Thursday, May 04, 2006

ROUNDHOUSE ROUND-UP: BELTWAY TAKES NOTICE OF N.M. SCANDALS

A version of this appeared in The Santa Fe New Mexican
May 4, 2006


Attorney General Patricia Madrid’s political headaches stemming from the Robert Vigil trial and the Eric Serna scandal are getting attention from the inside-the-Beltway press.

Madrid is running for Congress against incumbent U.S. Rep. Heather Wilson in the First Congressional District.

Under the headline “Scandals May Cloud Madrid’s Bid Against Rep. Wilson,” Roll Call (“The Newspaper of Capitol Hill since 1955”) on Wednesday observed, “Two developing political scandals in New Mexico threaten to singe one of the Democratic Congressional Campaign Committee’s top recruits of the election cycle.

“The scandals — one unfolding in an Albuquerque courtroom, the other in the state bureaucracy in Santa Fe — involve current and former Democratic officeholders,” the story says. “Depending on how they’re resolved, they could diminish what had been expected to be a promising election year for Democrats in the Land of Enchantment.”

The article was written by Josh Kurtz, a former writer for The Santa Fe Reporter, now Roll Call’s political editor.

Kurtz’s story talks about the ongoing trial of former state Treasurer Vigil.

“When the Vigil scandal first broke last fall, Madrid and Gov. Bill Richardson (D) — who could also face some collateral damage — were criticized when they signed off on a deal that enabled Vigil to temporarily step down with full pay and benefits,” Kurtz writes.

He also mentions Taxation and Revenue Secretary Jan Goodwin’s testimony last week that as director of the Board of Finance in 2002 she’d written Madrid calling for an investigation of possible hanky-panky with treasurer’s investments. (Madrid’s office said it never received the letter.)

Richardson “could also face some collateral damage,” Kurtz writes.

The Roll Call story talks about Madrid’s ties with state Insurance Commissioner Serna, who currently is on paid leave while being investigated for his dealings with Century Bank, which received a state contract after contributions to Con Alma — a health-care nonprofit that Serna and Madrid co-founded. Serna stepped down as president of Con Alma after the story about Century Bank broke.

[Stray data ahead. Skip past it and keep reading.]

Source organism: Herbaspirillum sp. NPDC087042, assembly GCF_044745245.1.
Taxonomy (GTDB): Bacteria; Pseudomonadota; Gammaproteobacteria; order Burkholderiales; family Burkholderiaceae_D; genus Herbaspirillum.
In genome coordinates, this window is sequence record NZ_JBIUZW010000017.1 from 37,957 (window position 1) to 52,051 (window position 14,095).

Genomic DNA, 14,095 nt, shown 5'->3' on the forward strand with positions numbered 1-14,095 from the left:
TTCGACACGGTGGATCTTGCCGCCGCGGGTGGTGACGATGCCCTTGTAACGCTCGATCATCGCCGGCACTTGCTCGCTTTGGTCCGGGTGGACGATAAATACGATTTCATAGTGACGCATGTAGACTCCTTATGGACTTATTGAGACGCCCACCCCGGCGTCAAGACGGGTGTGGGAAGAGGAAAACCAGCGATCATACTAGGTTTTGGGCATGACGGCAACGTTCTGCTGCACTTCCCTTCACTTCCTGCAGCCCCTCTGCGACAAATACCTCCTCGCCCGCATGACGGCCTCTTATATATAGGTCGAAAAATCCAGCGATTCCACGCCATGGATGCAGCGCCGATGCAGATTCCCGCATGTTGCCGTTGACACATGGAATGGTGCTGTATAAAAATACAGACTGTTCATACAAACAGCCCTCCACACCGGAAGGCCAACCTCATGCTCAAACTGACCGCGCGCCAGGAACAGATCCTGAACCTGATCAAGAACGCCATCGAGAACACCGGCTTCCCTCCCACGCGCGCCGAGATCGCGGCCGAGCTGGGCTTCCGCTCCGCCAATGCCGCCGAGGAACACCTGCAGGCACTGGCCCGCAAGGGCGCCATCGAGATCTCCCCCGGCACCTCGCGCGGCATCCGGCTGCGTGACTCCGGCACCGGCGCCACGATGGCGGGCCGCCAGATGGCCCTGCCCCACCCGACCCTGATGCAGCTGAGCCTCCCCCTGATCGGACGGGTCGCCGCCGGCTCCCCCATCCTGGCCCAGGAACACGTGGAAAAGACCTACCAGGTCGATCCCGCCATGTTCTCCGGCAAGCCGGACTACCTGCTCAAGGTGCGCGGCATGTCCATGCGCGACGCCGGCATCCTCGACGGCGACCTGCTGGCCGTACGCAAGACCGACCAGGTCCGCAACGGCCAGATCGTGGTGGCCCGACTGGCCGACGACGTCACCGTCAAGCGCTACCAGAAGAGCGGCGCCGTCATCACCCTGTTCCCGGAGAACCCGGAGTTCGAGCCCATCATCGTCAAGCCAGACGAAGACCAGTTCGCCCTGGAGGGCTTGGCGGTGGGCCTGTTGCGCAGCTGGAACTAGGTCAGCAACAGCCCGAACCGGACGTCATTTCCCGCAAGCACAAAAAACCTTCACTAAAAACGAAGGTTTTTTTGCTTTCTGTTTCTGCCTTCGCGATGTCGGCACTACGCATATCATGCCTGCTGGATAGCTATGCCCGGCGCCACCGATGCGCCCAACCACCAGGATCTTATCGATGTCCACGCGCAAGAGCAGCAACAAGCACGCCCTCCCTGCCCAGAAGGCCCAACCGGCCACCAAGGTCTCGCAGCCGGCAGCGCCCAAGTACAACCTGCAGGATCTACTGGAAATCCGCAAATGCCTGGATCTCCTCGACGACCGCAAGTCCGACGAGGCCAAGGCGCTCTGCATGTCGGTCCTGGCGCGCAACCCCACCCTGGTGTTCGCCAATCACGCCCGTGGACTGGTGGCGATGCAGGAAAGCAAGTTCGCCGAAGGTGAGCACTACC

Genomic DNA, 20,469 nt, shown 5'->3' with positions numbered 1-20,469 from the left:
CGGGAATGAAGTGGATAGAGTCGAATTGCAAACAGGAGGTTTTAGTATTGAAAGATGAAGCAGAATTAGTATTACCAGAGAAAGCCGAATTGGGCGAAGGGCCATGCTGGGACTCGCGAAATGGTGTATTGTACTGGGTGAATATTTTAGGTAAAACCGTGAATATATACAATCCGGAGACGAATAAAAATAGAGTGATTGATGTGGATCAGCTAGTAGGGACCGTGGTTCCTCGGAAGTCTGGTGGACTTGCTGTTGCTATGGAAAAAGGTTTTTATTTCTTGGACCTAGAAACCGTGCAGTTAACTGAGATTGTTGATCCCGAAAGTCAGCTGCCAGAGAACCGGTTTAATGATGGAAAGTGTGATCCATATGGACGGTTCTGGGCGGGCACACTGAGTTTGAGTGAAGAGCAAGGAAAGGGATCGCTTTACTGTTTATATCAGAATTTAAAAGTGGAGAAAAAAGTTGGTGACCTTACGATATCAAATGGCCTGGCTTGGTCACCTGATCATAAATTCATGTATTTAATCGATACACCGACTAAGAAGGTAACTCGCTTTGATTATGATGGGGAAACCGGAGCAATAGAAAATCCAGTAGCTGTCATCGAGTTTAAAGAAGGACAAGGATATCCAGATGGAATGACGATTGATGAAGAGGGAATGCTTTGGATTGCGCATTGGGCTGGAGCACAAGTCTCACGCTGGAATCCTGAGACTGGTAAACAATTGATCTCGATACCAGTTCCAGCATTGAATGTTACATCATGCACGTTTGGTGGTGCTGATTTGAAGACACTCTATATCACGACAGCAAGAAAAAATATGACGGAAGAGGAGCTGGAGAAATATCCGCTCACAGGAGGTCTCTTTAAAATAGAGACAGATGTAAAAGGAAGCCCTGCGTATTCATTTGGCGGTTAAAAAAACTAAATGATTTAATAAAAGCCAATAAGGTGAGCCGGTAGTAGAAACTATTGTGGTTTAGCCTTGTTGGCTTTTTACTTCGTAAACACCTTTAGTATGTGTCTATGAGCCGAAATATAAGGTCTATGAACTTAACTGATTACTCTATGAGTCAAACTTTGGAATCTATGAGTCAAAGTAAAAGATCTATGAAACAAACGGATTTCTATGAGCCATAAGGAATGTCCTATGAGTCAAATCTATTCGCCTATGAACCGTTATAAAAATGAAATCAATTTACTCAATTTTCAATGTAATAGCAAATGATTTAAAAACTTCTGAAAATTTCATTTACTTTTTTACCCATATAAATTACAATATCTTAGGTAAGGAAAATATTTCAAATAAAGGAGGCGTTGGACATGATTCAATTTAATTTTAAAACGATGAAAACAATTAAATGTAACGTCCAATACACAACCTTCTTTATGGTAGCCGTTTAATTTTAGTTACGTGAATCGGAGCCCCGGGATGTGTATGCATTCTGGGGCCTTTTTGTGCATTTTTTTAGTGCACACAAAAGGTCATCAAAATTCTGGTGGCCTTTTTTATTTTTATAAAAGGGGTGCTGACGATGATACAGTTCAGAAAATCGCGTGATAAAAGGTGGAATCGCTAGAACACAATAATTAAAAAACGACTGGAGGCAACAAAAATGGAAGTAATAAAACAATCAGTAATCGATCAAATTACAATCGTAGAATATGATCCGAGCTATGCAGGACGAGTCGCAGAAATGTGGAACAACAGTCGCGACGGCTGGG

The story quotes “one plugged-in Democratic lobbyist in Santa Fe” saying that Serna and Madrid are “two peas in a pod ... They created Con Alma together.”

It’s clear, Kurtz writes, “that the political implications for Madrid’s high-stakes battle with Wilson — a perennial target in an Albuquerque-based district that leans modestly Democratic — are staggering.”

That chicken won’t fight: Also getting national attention is Richardson’s bold and innovative refusal to take a stand on the perennial issue of cockfighting.

The question was brought up this week at a White House press briefing. But as you can see in this transcript from the White House Web site, outgoing spokesman Scott McClellan, in answering questions from an unnamed reporter, is just as slippery as our governor on this issue.

Question: The AP reports from Blackfoot, Idaho, the arrest of 17 people from Idaho, Utah and Nevada for being involved in a cockfight. But in New Mexico, which, with Louisiana, is one of only two states where cockfighting is legal, for any old presidential contender, a Democrat, Gov. Bill Richardson, said of this brutal and deadly, activity, “I have not made my mind up on that,” reported the Las Cruces Sun News. And my question: Does the President have any such indecision on this brutality, as Gov. Richardson does?

McClellan: Well, we really haven’t (had) a conversation about cockfighting lately. (Laughter.) But there are —

Question: The AP reported this, and it’s going on —

McClellan: I hate to inform Terry Hunt that I don’t read every AP article that is out there, but there are laws on the books, and the laws are there for a reason. And I think the President believes that laws —

Question: What does he think of Gov. Richardson —

McClellan: I think the President believes laws ought to be enforced.

Question: What does he think of Gov. Richardson —

McClellan: Well, he knows Gov. Richardson, and I think that they’ve had a fairly good relationship. They certainly have disagreement(s) on a number of issues. But I think they’ve had —

Question: They disagree on this then?

From there, McClellan went on to an easier question.

One about the situation in Darfur.

Sometimes you can get straighter talk from comics than politicians.

Jay Leno recently brought up the issue in his Tonight Show monologue: “In New Mexico, Gov. Bill Richardson — this is unbelievable — Gov. Bill Richardson said he is still undecided about cockfighting, which is not banned in New Mexico. It’s still legal. This is what he said, he said there are arguments on both sides.

Really? What is the good argument for cockfighting? Does this keep the roosters off the street?”

Support Guy’s Kids: Democratic attorney-general candidate Gary King is the latest recipient of investor Guy Riordan campaign contributions to donate Riordan money to charity.

King, who ran for Congress in 2004, received $500 from Riordan. King said Tuesday he’s giving that to the New Mexico Children’s Foundation.

Riordan started a charity stampede a couple of weeks ago after former State Treasurer Michael Montoya testified at the Vigil trial that Riordan had given him kickbacks, sometimes in restroom stalls.

“My guess is that time will tell whether what Michael Montoya said about Guy Riordan is true,” King said.

King said he hadn’t returned my phone calls last week because he’d been in Switzerland speaking at a conference on aviation and the environment.

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